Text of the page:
20 July 2013Leviticus 23:23-44
“On the first day you shall take the fruit of majestic trees, branches of palm trees, boughs of leafy trees, and willows of the brook; and you shall rejoice before the Lord your God for seven days.” (v. 40)
Three festivals take place in the seventh month of the Jewish year. The first is the festival of the trumpet blasts (verses 23-25) which announces the sacred month. In later times, this day became New Year's Day (Rosh Hashanah).
The second festival is the holiest of days; the great Day of Atonement (verses 27-32). The regulations concerning this day, Yom Kippur, are set out in detail in Leviticus 16. In contrast to the surrounding festivals this is a time of mourning and fasting. The command not to work is given in even stricter form than previously, with punishment set for those who break it.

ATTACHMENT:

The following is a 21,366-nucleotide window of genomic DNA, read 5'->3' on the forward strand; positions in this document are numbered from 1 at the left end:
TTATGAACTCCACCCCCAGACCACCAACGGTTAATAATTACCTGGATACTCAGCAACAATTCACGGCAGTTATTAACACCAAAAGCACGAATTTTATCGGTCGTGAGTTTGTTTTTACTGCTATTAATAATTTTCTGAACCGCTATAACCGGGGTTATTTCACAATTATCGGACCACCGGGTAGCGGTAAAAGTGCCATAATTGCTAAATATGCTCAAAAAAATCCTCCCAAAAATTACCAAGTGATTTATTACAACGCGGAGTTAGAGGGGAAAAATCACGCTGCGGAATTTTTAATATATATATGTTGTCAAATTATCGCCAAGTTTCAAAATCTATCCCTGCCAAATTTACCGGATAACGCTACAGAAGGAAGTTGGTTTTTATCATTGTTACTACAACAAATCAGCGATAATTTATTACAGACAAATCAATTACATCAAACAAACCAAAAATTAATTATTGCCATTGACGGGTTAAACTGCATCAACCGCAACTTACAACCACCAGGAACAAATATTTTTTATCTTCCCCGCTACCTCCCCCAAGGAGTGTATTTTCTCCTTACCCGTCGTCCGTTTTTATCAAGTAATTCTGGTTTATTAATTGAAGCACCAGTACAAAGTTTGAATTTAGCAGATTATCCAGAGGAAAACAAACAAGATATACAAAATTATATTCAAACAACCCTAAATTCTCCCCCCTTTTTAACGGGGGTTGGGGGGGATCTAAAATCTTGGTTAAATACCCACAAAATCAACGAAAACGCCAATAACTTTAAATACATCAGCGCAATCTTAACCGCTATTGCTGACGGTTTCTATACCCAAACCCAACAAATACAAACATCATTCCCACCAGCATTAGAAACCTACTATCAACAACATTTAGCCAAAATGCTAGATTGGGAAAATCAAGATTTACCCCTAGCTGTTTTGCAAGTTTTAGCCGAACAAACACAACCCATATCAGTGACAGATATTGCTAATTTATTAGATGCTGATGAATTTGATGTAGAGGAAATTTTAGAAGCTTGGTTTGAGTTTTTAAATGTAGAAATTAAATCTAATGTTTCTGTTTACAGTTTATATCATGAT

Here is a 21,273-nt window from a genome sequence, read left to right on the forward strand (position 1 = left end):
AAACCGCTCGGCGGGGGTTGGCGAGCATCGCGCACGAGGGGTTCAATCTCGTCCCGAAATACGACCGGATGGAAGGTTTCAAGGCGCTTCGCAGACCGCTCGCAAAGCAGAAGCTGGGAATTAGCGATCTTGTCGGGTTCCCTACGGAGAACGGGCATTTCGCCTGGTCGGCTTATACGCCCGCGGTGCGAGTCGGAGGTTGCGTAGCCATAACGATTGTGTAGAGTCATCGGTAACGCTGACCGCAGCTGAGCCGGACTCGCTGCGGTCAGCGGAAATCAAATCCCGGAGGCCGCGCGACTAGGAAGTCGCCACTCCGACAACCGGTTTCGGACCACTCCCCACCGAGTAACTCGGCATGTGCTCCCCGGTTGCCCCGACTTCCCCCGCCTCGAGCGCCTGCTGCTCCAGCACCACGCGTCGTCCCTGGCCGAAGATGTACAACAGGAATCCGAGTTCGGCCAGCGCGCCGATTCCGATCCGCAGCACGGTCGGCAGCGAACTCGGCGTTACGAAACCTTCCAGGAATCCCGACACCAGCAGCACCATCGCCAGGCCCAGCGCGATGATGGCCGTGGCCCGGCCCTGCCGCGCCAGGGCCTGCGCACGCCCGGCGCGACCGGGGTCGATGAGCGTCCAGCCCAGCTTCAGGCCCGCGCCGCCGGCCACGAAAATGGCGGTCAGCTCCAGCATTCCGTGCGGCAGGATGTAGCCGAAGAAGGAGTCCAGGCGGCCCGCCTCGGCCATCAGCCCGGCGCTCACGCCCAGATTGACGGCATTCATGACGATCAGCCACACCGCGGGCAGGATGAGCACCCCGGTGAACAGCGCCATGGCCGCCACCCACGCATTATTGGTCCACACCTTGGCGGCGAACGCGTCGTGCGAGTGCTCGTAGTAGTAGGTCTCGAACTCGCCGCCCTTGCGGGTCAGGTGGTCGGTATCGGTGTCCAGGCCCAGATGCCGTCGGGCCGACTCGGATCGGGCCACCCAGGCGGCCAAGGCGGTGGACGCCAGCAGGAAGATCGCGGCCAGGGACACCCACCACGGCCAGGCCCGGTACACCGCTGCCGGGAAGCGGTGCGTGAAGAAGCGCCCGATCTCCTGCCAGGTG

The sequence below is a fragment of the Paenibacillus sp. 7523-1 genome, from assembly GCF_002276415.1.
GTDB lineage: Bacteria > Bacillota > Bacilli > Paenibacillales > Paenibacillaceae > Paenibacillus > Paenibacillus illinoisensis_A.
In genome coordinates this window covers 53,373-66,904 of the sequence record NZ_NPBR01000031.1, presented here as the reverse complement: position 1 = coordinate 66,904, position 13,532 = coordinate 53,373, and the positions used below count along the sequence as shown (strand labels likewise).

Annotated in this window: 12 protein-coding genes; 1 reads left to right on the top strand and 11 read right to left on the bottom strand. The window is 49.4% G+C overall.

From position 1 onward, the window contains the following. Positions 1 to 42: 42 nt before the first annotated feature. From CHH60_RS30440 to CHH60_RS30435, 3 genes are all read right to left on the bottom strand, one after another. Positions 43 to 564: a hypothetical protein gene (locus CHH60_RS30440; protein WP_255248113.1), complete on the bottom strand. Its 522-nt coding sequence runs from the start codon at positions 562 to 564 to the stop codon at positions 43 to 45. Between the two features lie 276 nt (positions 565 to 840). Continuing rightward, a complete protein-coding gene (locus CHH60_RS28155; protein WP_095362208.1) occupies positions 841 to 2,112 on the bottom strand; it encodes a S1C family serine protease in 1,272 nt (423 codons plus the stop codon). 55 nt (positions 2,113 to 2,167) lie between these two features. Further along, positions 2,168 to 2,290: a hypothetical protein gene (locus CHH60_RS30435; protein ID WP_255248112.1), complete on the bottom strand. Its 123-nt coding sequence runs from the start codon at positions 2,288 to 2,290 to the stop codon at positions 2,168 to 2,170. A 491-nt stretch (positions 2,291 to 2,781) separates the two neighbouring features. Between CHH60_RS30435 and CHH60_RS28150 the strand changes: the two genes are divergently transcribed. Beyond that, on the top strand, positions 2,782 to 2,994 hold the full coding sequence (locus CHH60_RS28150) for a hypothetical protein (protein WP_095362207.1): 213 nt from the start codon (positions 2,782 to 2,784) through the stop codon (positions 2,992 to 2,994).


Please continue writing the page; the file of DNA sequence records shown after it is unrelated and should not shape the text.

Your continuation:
The third festival is Sukkot, the Festival of Booths (or the Festival of Tabernacles). Like others, this festival is doubly rooted in the agricultural cycle and in the story of the Exodus and time of wandering in the desert (verses 34-36, 39-43). Over seven days and nights the people are commanded to live in temporary accommodation. They are to build shelters made of tree branches, leaves and flowers (see Nehemiah 8:15). They are to feel once again the sunshine and starlight, to take a step away from their settled life and remember what it was to live unprotected from God's gaze, as their ancestors did in the desert. This is a joyful time, a time of freedom from everyday routine. And their only task is to rejoice before God.
- What places or people, stories or songs prompt you to rejoice before God?
- How do you celebrate the natural world?